Halo Infinite developer studio head 343 Industries has announced that the Microsoft-owned studio will continue to develop Halo games, despite rumors to the contrary.
lately tweet (Opens in a new tab)Studio head Pierre Hintz announced, from the official Halo Twitter: “Halo and MasterChef are here to stay. 343 Industries will continue to develop Halo now and in the future, including the epic stories, multiplayer and more that make Halo great.”
The statement comes from the back of a troubling claim by Hello LeQueer Spartan bathrobe (Opens in a new tab) which indicates that 343 has been removed from “active development” of new Halo games following Microsoft’s latest wave of Great hairstyles for workersas its role is now being filled by third-party studios (Via Gamespot (Opens in a new tab)).
Starfield developers 343 Industries and Bethesda Game Studios have both been hit by Microsoft’s layoffs recently. In the wake of global economic fragility, the tech giant announced 10,000 job cuts as part of an effort to “allocate our capital and talent to areas of secular growth and the company’s long-term competitiveness.”
These corporate terms are difficult to parse, and many fear that it could mean negative implications for 343 Industries and the Halo series in the future. Despite these concerns, it appears that 343 is still holding its hand when it comes to Halo games.
The tweet itself is somewhat vague, however, and contains no specific indications of what exactly the future will look like for the 343 beyond the fact that it’s shaped like Halo. 343 has already made it clear that Infinite will not receive a sequel as such, but rather will be a “new platform” for Halo content reminiscent of the live service games (via IGN). It’s a brave new world for Halo, and only time will tell what this means for fans.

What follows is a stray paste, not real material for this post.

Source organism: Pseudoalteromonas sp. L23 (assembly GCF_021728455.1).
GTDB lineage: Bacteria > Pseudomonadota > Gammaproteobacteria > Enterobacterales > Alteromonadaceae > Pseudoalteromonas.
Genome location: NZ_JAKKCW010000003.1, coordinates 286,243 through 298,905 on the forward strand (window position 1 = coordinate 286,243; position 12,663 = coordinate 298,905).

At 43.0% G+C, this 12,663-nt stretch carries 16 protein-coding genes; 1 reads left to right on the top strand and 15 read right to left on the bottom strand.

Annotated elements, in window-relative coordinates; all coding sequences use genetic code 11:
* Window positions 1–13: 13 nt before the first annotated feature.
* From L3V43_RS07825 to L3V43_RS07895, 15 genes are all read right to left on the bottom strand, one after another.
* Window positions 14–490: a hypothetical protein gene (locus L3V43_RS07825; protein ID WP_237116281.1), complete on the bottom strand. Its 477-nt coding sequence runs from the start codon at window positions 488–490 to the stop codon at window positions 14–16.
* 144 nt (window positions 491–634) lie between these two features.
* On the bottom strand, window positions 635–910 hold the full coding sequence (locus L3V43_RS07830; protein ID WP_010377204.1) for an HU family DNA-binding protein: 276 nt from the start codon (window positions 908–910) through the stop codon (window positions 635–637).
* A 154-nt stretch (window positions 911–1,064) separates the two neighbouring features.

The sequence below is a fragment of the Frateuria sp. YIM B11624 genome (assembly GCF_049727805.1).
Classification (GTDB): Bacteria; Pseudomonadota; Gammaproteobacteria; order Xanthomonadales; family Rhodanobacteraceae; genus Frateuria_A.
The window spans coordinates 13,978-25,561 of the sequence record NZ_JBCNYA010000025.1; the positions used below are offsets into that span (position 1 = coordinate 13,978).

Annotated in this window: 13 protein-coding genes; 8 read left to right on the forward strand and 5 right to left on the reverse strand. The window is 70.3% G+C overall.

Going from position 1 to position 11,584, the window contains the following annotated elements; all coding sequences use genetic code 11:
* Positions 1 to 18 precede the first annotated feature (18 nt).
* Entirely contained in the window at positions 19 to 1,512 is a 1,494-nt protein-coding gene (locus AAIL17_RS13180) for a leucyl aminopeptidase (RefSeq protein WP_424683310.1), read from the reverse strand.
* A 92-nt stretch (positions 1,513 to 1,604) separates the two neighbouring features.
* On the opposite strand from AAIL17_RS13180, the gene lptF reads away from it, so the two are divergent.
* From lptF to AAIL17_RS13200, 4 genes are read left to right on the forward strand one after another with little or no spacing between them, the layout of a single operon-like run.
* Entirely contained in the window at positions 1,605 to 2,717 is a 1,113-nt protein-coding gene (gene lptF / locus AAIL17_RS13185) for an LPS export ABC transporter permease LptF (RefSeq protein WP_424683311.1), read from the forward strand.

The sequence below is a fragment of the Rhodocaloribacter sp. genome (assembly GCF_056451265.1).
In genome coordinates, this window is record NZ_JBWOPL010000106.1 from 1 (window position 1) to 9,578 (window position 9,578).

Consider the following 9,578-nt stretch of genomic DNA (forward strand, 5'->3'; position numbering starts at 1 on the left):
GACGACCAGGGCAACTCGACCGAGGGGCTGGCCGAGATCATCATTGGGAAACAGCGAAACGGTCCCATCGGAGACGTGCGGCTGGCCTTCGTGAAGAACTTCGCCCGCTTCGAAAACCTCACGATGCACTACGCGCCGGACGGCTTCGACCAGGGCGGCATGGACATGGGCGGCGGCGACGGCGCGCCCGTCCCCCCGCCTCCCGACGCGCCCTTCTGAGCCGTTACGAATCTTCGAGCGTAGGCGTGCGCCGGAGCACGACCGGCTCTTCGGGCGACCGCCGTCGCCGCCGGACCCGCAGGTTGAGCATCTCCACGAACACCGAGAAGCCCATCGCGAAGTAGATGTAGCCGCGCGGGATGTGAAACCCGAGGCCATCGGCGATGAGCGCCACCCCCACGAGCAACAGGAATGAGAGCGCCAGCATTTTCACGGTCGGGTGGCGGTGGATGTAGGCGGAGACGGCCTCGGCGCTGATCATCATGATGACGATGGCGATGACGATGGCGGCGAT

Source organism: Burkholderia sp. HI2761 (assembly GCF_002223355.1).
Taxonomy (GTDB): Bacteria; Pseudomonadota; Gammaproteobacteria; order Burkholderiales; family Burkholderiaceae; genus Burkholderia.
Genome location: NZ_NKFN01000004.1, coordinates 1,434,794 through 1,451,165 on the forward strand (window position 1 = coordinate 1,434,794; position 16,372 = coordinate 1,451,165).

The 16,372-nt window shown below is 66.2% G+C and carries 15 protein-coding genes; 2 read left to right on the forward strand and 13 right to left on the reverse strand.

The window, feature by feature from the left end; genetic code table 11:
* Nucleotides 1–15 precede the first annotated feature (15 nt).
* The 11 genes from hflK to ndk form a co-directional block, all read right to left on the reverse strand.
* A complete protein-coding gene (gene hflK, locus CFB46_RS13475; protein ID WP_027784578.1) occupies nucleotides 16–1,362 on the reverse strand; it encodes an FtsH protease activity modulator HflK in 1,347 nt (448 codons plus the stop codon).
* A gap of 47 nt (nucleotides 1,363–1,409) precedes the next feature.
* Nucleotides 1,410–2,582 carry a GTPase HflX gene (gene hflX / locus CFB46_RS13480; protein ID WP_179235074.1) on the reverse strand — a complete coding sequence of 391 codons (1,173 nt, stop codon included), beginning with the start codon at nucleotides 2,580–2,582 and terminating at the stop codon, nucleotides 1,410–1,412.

As someone who enjoyed Halo Infinite, I’ll admit I breathed a sigh of relief upon hearing the news that 343 Industries is still leading development. Although the latest installment in the series suffers from challenging battle passages, the gameplay on display seriously embodies the exhilarating physicality that was so central to the Halo experience. Pigs bounce amusedly as they move across the battlefields of Halo Infinite, while Spartans jump and weave in a way that recalls only the most satisfying arena shooters of yore.
Hintze’s announcement, however, raises an important question: Where does the series go from here? Halo Infinite puts an open-world spin on the traditional Halo campaign. It felt boldly reminiscent of the more open sections of the original Halo Combat Evolved while implementing more modern elements of open-world gameplay; Like the usual map loaded with waypoint.
Halo is at a crossroads. Future content patches could herald a return to the more traditional roots of Infinite’s predecessors or a renewed push into the open-world game. Neither move would necessarily be bad, but it’s clear to see how the first could stagnate the series while the second could dilute what makes Halo great in the first place. Regardless of whether or not 343 rises to the challenge, it will be interesting to see where the series goes in the years to come.